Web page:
269    
270    
271    Version 7.2 19-Jun-07
272  ---------------------  ---------------------
273    
274   1. If the fr_FR locale cannot be found for test 3, try the "french" locale,   1. If the fr_FR locale cannot be found for test 3, try the "french" locale,
# Line 21  Version 7.2 01-May-07 Line 288  Version 7.2 01-May-07
288      stack recursion. This gives a massive performance boost under BSD, but just      stack recursion. This gives a massive performance boost under BSD, but just
289      a small improvement under Linux. However, it saves one field in the frame      a small improvement under Linux. However, it saves one field in the frame
290      in all cases.      in all cases.
291    
292   6. Added more features from the forthcoming Perl 5.10:   6. Added more features from the forthcoming Perl 5.10:
293    
294      (a) (?-n) (where n is a string of digits) is a relative subroutine or      (a) (?-n) (where n is a string of digits) is a relative subroutine or
295          recursion call. It refers to the nth most recently opened parentheses.          recursion call. It refers to the nth most recently opened parentheses.
296    
297      (b) (?+n) is also a relative subroutine call; it refers to the nth next      (b) (?+n) is also a relative subroutine call; it refers to the nth next
298          to be opened parentheses.          to be opened parentheses.
299    
300      (c) Conditions that refer to capturing parentheses can be specified      (c) Conditions that refer to capturing parentheses can be specified
301          relatively, for example, (?(-2)... or (?(+3)...          relatively, for example, (?(-2)... or (?(+3)...
302    
303      (d) \K resets the start of the current match so that everything before      (d) \K resets the start of the current match so that everything before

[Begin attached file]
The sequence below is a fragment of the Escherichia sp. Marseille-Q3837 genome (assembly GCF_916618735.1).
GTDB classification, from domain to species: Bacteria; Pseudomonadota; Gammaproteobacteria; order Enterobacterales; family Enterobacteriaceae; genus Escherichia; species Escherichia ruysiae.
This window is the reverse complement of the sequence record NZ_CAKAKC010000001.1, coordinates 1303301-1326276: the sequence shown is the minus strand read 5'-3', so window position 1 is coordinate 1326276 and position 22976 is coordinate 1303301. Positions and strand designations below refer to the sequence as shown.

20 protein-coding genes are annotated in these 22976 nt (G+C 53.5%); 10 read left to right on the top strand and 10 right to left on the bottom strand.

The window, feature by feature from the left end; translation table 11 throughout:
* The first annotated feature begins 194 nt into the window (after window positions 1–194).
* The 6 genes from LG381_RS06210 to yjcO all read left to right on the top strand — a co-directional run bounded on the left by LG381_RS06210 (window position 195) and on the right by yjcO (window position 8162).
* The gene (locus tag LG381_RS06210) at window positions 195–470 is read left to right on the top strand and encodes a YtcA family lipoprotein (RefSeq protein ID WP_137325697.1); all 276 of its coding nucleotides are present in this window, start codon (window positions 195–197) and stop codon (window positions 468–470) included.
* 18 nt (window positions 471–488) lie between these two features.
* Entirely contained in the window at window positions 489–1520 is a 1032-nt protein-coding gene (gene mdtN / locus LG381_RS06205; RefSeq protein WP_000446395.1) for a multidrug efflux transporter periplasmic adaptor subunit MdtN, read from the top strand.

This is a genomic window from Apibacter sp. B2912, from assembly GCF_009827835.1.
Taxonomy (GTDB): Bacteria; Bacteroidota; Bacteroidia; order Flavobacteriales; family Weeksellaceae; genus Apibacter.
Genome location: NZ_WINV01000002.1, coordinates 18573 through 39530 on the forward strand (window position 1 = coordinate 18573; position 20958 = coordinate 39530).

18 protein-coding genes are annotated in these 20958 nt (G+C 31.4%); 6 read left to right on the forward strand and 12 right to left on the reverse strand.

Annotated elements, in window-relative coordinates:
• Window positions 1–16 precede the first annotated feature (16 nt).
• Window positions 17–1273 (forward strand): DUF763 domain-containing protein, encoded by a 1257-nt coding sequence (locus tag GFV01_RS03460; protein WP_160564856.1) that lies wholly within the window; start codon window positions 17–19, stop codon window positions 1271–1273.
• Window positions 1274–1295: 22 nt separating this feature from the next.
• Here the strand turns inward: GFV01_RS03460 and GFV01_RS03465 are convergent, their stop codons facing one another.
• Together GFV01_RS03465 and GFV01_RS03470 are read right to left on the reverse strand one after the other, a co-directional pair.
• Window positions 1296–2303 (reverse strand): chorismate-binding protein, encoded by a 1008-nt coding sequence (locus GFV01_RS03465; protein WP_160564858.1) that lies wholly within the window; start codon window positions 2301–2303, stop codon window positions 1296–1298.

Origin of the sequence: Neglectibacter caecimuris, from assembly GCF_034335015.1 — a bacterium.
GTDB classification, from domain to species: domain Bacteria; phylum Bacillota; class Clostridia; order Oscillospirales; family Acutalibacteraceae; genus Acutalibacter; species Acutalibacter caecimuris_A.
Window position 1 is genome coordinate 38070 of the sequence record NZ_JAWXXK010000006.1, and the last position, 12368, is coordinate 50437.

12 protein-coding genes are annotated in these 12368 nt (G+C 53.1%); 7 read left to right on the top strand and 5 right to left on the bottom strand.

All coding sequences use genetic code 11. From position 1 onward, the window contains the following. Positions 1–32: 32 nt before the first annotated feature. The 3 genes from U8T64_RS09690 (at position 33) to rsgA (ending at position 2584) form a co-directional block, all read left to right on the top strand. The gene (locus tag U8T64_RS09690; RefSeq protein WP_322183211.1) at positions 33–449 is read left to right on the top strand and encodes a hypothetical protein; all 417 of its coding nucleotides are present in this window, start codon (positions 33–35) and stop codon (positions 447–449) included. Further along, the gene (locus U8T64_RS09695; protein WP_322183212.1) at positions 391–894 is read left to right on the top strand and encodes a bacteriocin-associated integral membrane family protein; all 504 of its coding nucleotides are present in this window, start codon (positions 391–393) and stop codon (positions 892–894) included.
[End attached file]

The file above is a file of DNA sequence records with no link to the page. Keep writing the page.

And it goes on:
304          is not part of it.          is not part of it.
305    
306        (e) \k{name} is synonymous with \k<name> and \k'name' (.NET compatible).
307    
308        (f) \g{name} is another synonym - part of Perl 5.10's unification of
309            reference syntax.
310    
311        (g) (?| introduces a group in which the numbering of parentheses in each
312            alternative starts with the same number.
313    
314        (h) \h, \H, \v, and \V match horizontal and vertical whitespace.
315    
316     7. Added two new calls to pcre_fullinfo(): PCRE_INFO_OKPARTIAL and
317        PCRE_INFO_JCHANGED.
318    
319     8. A pattern such as  (.*(.)?)*  caused pcre_exec() to fail by either not
320        terminating or by crashing. Diagnosed by Viktor Griph; it was in the code
321        for detecting groups that can match an empty string.
322    
323     9. A pattern with a very large number of alternatives (more than several
324        hundred) was running out of internal workspace during the pre-compile
325        phase, where pcre_compile() figures out how much memory will be needed. A
326        bit of new cunning has reduced the workspace needed for groups with
327        alternatives. The 1000-alternative test pattern now uses 12 bytes of
328        workspace instead of running out of the 4096 that are available.
329    
330    10. Inserted some missing (unsigned int) casts to get rid of compiler warnings.
331    
332    11. Applied patch from Google to remove an optimization that didn't quite work.
333        The report of the bug said:
334    
335          pcrecpp::RE("a*").FullMatch("aaa") matches, while
336          pcrecpp::RE("a*?").FullMatch("aaa") does not, and
337          pcrecpp::RE("a*?\\z").FullMatch("aaa") does again.
338    
339    12. If \p or \P was used in non-UTF-8 mode on a character greater than 127
340        it matched the wrong number of bytes.
341    
342    
343  Version 7.1 24-Apr-07  Version 7.1 24-Apr-07